To the Editor:
Establishing a major in sports for college athletes is a cop out (“End the Charade: Let Athletes Major in Sports,” The Chronicle, November 26). There are no shortcuts to obtaining a good-paying job in an increasingly competitive global society. It requires real college coursework that can’t be obtained from a meaningless curriculum that is primarily geared to keeping athletes eligible. Crafting yet another phony major signals that we have given up in the important goal of providing athletes with the same quality college education that all students deserve.
Implied in this surrender position is the notion that athletes simply are not capable of higher-level learning and are inherently deficient in the cognitive skills that will allow them to succeed academically. This view is especially insulting to the many African Americans who disproportionately populate the rosters of big-time basketball and football programs. This same inane logic was once used in an earlier era of our country to deny the basic rights of African-Americans.
The lowering of our academic expectations for athletes is not just a college problem but a systemic one pervading every level of education. It begins in primary and secondary school when we go soft on young athletes and expect less from them. Adults fix things for them at every step of the way—throwing them grades, passing them in courses they shouldn’t pass, elevating them to the next grade when they should stay behind, having people take tests for them, and changing their grades and SAT scores if need be.
The message starting at the earliest ages is that we don’t really care about the education of young athletes. We care about their athletic talent when they are accomplished at throwing a football or bouncing a basketball. But do we care as much about the rigor of the education they receive? More importantly, are we willing to fight for cleaning up our educational system by calling out those who have capitulated to athletic and entertainment interests by creating phony majors, no-show courses, and dubious independent study and distance classes?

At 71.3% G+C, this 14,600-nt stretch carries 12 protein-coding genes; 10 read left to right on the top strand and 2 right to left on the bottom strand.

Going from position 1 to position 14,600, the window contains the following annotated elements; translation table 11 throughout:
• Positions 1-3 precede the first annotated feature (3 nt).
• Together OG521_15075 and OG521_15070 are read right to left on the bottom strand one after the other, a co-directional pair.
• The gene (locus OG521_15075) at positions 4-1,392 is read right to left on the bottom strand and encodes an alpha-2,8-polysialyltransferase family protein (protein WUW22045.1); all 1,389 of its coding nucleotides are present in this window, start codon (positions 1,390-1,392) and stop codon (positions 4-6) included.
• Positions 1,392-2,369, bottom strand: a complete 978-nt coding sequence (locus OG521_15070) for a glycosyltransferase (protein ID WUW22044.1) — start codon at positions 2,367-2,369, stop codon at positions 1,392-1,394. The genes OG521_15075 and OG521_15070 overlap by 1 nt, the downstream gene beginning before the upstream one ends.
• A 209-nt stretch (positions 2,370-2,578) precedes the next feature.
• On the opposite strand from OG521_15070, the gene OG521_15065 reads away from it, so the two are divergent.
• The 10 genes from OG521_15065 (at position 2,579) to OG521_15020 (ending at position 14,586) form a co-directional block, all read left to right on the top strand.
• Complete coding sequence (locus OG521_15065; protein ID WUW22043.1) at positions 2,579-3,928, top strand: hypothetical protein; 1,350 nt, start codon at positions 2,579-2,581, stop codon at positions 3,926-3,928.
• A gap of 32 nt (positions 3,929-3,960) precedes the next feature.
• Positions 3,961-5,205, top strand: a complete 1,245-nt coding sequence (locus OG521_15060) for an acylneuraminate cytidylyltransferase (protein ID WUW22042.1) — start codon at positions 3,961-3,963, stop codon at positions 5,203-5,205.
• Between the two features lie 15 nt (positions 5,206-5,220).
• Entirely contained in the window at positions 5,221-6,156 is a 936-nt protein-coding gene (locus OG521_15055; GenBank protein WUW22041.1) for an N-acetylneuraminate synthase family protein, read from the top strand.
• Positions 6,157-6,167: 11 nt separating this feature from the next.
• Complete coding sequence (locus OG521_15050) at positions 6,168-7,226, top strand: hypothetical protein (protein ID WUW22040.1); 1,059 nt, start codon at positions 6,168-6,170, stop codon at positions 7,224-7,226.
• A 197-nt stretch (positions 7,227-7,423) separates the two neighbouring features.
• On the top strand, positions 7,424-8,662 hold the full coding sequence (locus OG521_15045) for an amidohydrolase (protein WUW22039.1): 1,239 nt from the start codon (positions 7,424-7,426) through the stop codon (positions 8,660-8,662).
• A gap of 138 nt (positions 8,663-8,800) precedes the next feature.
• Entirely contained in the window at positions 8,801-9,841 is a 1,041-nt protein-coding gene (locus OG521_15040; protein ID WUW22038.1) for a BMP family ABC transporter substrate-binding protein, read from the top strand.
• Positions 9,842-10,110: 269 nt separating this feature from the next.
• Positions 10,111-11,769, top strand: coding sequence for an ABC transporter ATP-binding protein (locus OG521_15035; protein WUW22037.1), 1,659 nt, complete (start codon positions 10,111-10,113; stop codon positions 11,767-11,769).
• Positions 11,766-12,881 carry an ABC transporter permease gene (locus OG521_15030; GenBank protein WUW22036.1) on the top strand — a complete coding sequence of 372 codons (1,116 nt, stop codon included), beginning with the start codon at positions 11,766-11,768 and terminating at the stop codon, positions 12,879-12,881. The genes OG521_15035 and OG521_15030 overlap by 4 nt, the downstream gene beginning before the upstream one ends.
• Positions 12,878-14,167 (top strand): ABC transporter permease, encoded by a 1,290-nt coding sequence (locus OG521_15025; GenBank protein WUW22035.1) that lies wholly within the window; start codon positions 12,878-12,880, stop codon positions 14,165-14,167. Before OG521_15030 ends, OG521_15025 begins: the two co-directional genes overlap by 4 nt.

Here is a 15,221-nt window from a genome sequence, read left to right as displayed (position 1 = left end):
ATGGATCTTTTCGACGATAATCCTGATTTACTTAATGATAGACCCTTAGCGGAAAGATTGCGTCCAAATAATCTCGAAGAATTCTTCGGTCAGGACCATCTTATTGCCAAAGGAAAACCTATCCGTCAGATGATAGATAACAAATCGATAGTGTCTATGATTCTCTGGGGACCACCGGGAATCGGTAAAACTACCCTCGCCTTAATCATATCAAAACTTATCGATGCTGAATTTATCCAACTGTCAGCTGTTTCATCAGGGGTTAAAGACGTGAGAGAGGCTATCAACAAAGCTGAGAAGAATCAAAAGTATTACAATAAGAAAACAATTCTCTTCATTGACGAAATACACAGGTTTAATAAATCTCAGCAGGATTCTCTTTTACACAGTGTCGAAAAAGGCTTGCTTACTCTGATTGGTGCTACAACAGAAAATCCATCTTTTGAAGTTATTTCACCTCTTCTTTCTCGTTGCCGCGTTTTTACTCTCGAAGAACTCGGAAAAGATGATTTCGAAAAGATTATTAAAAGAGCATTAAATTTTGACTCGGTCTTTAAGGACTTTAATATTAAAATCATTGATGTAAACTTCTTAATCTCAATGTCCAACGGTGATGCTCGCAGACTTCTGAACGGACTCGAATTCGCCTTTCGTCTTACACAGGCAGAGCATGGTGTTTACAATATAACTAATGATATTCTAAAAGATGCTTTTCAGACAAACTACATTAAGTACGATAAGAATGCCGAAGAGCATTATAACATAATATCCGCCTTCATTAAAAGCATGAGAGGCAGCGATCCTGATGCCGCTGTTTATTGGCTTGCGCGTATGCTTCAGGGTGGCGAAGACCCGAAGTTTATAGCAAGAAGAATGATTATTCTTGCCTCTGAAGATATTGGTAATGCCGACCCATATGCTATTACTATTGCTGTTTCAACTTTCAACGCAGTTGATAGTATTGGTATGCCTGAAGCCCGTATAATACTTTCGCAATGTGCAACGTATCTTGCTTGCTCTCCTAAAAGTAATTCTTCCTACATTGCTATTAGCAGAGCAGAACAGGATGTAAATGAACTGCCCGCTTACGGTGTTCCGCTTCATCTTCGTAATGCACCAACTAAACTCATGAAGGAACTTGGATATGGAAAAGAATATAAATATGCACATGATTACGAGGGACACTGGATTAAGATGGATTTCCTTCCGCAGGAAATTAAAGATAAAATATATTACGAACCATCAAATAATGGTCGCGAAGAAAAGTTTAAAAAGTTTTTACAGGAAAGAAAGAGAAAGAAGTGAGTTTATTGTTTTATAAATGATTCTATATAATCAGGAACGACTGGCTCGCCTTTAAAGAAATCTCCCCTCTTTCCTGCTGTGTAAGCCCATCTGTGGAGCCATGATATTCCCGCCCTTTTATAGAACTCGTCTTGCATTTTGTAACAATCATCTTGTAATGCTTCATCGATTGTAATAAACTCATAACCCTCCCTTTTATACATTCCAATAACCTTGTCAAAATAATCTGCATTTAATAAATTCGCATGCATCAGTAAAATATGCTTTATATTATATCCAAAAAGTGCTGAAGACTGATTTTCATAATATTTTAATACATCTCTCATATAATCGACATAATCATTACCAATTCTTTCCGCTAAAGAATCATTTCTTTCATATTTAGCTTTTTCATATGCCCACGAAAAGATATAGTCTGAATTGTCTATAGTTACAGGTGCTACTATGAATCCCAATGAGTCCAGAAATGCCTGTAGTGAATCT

Clearly, academic values are being overwhelmed by athletics. But this can change if we recognize that the classroom is the critical choke point for ensuring that athletes get a good quality college education. Faculty friends of athletics programs often enable athletes to stay eligible but prevent them from receiving a real education like every other student. If a coach can hide an athlete in a basket-weaving class, then the coach controls the choke point. But if the faculty controls the classroom material that an athlete must master and demands that the material be legitimate, college-level material, the faculty will control the choke point in intercollegiate sports.
Institutions can respond in only one way when they know that faculty members are teaching rigorous, bona fide courses. They will have to do everything they can to bring in only those athletes who can handle legitimate college-level material. Subscribing to ethical principles of academic rigor and expecting high levels of performance from all students, including athletes, would have a ripple effect all the way down to the lowest levels of our educational system.
If faculty members don’t step up to the plate and end the charade of phony coursework that now pervades big-time college sports, they will get what they deserve: athletes who are not educated and institutions bestowing fraudulent degrees that are not worth the paper they are written on.
Bruce B. Svare
Professor of Psychology and Neuroscience
Department of Psychology
State University of New York at Albany